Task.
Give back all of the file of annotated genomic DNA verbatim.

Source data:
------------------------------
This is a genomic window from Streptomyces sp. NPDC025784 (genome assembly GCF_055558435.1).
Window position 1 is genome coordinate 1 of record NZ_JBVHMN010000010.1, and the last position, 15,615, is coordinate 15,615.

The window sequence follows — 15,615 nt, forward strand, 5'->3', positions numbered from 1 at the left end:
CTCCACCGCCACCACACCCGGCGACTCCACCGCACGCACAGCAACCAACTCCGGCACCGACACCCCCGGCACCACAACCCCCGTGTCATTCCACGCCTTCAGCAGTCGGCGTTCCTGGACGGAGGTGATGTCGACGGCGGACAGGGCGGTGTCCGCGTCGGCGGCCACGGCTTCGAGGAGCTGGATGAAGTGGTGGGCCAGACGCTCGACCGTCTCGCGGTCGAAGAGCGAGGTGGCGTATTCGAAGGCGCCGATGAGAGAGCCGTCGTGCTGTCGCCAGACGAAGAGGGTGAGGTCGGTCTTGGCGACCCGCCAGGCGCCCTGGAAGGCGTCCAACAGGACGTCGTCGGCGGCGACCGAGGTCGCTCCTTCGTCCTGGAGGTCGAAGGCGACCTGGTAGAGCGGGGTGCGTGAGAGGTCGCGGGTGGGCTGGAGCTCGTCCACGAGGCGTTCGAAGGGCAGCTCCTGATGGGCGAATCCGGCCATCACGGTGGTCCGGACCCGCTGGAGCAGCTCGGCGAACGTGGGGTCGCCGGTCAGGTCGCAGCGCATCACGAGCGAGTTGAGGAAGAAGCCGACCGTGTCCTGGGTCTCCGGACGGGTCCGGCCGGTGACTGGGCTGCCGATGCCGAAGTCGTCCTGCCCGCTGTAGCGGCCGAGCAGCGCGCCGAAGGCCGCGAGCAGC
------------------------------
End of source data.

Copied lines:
This is a genomic window from Streptomyces sp. NPDC025784 (genome assembly GCF_055558435.1).
Window position 1 is genome coordinate 1 of record NZ_JBVHMN010000010.1, and the last position, 15,615, is coordinate 15,615.

The window sequence follows — 15,615 nt, forward strand, 5'->3', positions numbered from 1 at the left end:
CTCCACCGCCACCACACCCGGCGACTCCACCGCACGCACAGCAACCAACTCCGGCACCGACACCCCCGGCACCACAACCCCCGTGTCATTCCACGCCTTCAGCAGTCGGCGTTCCTGGACGGAGGTGATGTCGACGGCGGACAGGGCGGTGTCCGCGTCGGCGGCCACGGCTTCGAGGAGCTGGATGAAGTGGTGGGCCAGACGCTCGACCGTCTCGCGGTCGAAGAGCGAGGTGGCGTATTCGAAGGCGCCGATGAGAGAGCCGTCGTGCTGTCGCCAGACGAAGAGGGTGAGGTCGGTCTTGGCGACCCGCCAGGCGCCCTGGAAGGCGTCCAACAGGACGTCGTCGGCGGCGACCGAGGTCGCTCCTTCGTCCTGGAGGTCGAAGGCGACCTGGTAGAGCGGGGTGCGTGAGAGGTCGCGGGTGGGCTGGAGCTCGTCCACGAGGCGTTCGAAGGGCAGCTCCTGATGGGCGAATCCGGCCATCACGGTGGTCCGGACCCGCTGGAGCAGCTCGGCGAACGTGGGGTCGCCGGTCAGGTCGCAGCGCATCACGAGCGAGTTGAGGAAGAAGCCGACCGTGTCCTGGGTCTCCGGACGGGTCCGGCCGGTGACTGGGCTGCCGATGCCGAAGTCGTCCTGCCCGCTGTAGCGGCCGAGCAGCGCGCCGAAGGCCGCGAGCAGC